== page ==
Description of Innate and Adaptive Immunity

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The page below is a sample from the LabCE course An Update on Basic Concepts of Immunity. Access the complete course and earn ASCLS P.A.C.E.-approved continuing education credits by subscribing online.

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Description of Innate and Adaptive Immunity

All organisms have "Innate" immune systems which respond to microorganisms or "non-self" or "altered-self" (e.g., cancer cells). The innate responses occur via receptors that detect types or groups of molecules called Pathogen Associated Molecular Patterns or PAMPs. These responses tend to proceed fairly rapidly, but having previously responded to the same substance does not result in a speedier response (i.e., there is no "memory" for it). Innate responses occur via cells such as neutrophils, immune proteins such as complement, antimicrobial peptides, and many other ways which will be explained later in this course.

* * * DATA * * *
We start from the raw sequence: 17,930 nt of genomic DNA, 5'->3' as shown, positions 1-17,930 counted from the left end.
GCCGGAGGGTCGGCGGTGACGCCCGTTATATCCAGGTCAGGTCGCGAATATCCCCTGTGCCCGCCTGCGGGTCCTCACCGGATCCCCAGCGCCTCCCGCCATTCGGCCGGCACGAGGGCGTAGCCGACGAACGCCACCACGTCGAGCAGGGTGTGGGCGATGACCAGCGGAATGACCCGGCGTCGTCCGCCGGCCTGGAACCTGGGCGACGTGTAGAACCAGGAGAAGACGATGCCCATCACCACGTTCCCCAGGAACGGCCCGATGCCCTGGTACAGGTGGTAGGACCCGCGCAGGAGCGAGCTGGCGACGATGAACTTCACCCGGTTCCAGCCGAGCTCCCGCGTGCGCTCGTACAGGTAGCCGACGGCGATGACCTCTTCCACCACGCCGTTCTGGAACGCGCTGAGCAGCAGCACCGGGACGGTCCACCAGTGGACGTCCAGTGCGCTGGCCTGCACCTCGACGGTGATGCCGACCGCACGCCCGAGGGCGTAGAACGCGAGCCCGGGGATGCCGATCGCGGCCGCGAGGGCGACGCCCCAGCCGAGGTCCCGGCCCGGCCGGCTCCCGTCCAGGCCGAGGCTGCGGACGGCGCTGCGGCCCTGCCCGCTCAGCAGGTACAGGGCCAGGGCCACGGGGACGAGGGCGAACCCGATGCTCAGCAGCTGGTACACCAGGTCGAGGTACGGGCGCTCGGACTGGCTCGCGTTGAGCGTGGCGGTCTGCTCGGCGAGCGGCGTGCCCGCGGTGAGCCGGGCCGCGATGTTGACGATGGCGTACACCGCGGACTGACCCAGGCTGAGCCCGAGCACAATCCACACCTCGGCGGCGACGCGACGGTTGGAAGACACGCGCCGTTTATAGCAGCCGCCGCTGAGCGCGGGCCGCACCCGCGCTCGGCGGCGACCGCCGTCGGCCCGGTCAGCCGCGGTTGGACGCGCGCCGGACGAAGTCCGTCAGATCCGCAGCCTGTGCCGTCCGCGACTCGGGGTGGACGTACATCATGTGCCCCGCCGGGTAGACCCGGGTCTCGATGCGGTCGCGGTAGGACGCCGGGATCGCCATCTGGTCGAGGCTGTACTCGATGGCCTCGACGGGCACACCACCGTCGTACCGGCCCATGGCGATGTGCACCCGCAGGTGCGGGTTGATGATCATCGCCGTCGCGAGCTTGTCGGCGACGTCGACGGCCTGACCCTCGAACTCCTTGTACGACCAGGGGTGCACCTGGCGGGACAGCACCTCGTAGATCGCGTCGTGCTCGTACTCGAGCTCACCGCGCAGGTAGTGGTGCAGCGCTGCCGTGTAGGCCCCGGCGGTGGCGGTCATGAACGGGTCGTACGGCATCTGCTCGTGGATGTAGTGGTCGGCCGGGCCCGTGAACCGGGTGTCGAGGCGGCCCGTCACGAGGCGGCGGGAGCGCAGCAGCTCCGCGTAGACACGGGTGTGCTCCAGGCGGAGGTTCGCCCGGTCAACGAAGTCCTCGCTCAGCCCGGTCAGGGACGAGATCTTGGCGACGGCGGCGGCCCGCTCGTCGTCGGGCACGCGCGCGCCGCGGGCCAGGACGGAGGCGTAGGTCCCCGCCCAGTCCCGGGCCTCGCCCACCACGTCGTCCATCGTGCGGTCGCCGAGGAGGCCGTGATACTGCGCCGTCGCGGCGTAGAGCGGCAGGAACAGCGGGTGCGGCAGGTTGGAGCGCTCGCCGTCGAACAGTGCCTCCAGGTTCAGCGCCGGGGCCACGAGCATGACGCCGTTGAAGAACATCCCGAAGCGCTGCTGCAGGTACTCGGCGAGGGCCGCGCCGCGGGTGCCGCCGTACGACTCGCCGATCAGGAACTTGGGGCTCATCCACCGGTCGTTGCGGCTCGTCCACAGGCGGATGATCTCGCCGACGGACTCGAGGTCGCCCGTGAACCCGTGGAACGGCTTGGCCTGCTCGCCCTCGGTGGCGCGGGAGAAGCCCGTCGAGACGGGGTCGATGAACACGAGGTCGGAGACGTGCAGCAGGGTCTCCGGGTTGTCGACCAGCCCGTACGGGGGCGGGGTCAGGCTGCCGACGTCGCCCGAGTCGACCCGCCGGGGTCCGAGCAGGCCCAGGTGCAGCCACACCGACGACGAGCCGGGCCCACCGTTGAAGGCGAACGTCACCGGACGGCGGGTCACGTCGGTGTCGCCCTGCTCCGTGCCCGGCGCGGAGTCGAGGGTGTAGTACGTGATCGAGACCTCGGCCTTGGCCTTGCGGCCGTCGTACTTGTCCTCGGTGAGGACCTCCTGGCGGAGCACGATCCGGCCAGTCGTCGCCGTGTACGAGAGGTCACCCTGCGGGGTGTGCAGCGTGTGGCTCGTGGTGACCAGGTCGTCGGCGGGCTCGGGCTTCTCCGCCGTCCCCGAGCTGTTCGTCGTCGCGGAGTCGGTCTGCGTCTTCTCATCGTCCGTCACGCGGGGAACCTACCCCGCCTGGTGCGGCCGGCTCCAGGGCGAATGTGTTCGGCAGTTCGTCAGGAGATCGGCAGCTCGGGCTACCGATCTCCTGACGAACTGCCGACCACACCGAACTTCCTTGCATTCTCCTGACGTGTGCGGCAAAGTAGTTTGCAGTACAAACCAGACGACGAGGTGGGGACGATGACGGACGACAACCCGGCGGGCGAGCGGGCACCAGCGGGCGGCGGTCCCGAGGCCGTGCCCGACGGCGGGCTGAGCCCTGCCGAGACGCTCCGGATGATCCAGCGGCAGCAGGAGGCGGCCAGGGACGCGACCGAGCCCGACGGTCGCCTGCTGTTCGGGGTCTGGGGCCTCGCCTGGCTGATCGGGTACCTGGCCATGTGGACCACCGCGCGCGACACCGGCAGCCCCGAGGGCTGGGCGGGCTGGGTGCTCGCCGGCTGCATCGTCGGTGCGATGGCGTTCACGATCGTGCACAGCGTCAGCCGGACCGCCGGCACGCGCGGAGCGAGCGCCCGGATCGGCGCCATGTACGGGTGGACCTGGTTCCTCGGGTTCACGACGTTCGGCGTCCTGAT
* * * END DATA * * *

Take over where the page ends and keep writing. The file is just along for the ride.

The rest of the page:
On the other hand, adaptive immunity is found only in vertebrates. It is characterized by a slower initial "primary" response, but subsequently, the adaptive immune response to a given stimulus occurs much more quickly because memory cells were formed. The major effector cells of the adaptive immune response are lymphocytes which have receptors that recognize very specific molecules rather than patterns of molecules as in the innate system. Table 3 summarizes the two.
Table 3. Innate and Adaptive Immunity.
Rapid initial response (hours)
Slower initial response (days to weeks)
Recognize patterns of molecules
Recognize specific molecules
No memory is formed
Memory is formed
Found in all organisms
Found only in vertebrates